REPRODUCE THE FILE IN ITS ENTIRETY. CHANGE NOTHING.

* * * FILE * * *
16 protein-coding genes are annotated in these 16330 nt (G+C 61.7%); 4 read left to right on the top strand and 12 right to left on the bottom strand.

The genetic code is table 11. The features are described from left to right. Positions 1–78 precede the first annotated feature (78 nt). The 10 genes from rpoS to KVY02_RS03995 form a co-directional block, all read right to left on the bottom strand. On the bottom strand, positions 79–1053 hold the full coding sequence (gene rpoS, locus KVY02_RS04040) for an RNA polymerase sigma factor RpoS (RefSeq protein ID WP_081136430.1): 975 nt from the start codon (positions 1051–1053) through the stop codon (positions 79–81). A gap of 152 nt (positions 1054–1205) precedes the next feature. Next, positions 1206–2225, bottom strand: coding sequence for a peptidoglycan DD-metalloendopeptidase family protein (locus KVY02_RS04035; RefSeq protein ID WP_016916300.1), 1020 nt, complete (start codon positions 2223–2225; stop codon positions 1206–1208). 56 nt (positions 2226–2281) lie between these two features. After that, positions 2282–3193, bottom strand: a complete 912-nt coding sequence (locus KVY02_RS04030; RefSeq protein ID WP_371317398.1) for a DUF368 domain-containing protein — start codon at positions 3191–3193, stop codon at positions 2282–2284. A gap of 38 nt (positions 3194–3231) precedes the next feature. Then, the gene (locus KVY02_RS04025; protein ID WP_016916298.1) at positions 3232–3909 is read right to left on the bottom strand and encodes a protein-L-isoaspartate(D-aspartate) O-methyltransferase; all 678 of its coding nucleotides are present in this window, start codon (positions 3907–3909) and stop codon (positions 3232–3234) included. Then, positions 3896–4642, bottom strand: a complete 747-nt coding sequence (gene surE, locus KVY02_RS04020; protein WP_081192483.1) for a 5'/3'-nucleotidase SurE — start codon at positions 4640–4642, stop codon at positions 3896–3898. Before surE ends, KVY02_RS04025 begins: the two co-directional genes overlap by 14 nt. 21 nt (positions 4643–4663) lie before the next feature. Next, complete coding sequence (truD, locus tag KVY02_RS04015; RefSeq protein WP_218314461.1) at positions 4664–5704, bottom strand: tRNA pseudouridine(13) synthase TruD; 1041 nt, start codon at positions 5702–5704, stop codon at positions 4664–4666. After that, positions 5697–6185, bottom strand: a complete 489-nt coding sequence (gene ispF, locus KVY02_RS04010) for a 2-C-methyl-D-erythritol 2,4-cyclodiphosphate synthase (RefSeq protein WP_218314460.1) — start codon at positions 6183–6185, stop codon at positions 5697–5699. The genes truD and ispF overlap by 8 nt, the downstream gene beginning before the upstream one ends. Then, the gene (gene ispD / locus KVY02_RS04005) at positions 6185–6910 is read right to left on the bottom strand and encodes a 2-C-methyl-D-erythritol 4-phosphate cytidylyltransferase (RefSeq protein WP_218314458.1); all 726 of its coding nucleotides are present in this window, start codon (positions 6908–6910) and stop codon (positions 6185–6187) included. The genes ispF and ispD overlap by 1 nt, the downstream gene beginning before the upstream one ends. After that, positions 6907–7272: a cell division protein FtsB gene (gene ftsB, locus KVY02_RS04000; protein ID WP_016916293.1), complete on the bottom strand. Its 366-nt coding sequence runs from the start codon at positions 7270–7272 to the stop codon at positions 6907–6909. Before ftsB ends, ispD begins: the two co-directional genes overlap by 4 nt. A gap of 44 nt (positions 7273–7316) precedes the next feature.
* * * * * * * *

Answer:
16 protein-coding genes are annotated in these 16330 nt (G+C 61.7%); 4 read left to right on the top strand and 12 right to left on the bottom strand.

The genetic code is table 11. The features are described from left to right. Positions 1–78 precede the first annotated feature (78 nt). The 10 genes from rpoS to KVY02_RS03995 form a co-directional block, all read right to left on the bottom strand. On the bottom strand, positions 79–1053 hold the full coding sequence (gene rpoS, locus KVY02_RS04040) for an RNA polymerase sigma factor RpoS (RefSeq protein ID WP_081136430.1): 975 nt from the start codon (positions 1051–1053) through the stop codon (positions 79–81). A gap of 152 nt (positions 1054–1205) precedes the next feature. Next, positions 1206–2225, bottom strand: coding sequence for a peptidoglycan DD-metalloendopeptidase family protein (locus KVY02_RS04035; RefSeq protein ID WP_016916300.1), 1020 nt, complete (start codon positions 2223–2225; stop codon positions 1206–1208). 56 nt (positions 2226–2281) lie between these two features. After that, positions 2282–3193, bottom strand: a complete 912-nt coding sequence (locus KVY02_RS04030; RefSeq protein ID WP_371317398.1) for a DUF368 domain-containing protein — start codon at positions 3191–3193, stop codon at positions 2282–2284. A gap of 38 nt (positions 3194–3231) precedes the next feature. Then, the gene (locus KVY02_RS04025; protein ID WP_016916298.1) at positions 3232–3909 is read right to left on the bottom strand and encodes a protein-L-isoaspartate(D-aspartate) O-methyltransferase; all 678 of its coding nucleotides are present in this window, start codon (positions 3907–3909) and stop codon (positions 3232–3234) included. Then, positions 3896–4642, bottom strand: a complete 747-nt coding sequence (gene surE, locus KVY02_RS04020; protein WP_081192483.1) for a 5'/3'-nucleotidase SurE — start codon at positions 4640–4642, stop codon at positions 3896–3898. Before surE ends, KVY02_RS04025 begins: the two co-directional genes overlap by 14 nt. 21 nt (positions 4643–4663) lie before the next feature. Next, complete coding sequence (truD, locus tag KVY02_RS04015; RefSeq protein WP_218314461.1) at positions 4664–5704, bottom strand: tRNA pseudouridine(13) synthase TruD; 1041 nt, start codon at positions 5702–5704, stop codon at positions 4664–4666. After that, positions 5697–6185, bottom strand: a complete 489-nt coding sequence (gene ispF, locus KVY02_RS04010) for a 2-C-methyl-D-erythritol 2,4-cyclodiphosphate synthase (RefSeq protein WP_218314460.1) — start codon at positions 6183–6185, stop codon at positions 5697–5699. The genes truD and ispF overlap by 8 nt, the downstream gene beginning before the upstream one ends. Then, the gene (gene ispD / locus KVY02_RS04005) at positions 6185–6910 is read right to left on the bottom strand and encodes a 2-C-methyl-D-erythritol 4-phosphate cytidylyltransferase (RefSeq protein WP_218314458.1); all 726 of its coding nucleotides are present in this window, start codon (positions 6908–6910) and stop codon (positions 6185–6187) included. The genes ispF and ispD overlap by 1 nt, the downstream gene beginning before the upstream one ends. After that, positions 6907–7272: a cell division protein FtsB gene (gene ftsB, locus KVY02_RS04000; protein ID WP_016916293.1), complete on the bottom strand. Its 366-nt coding sequence runs from the start codon at positions 7270–7272 to the stop codon at positions 6907–6909. Before ftsB ends, ispD begins: the two co-directional genes overlap by 4 nt. A gap of 44 nt (positions 7273–7316) precedes the next feature.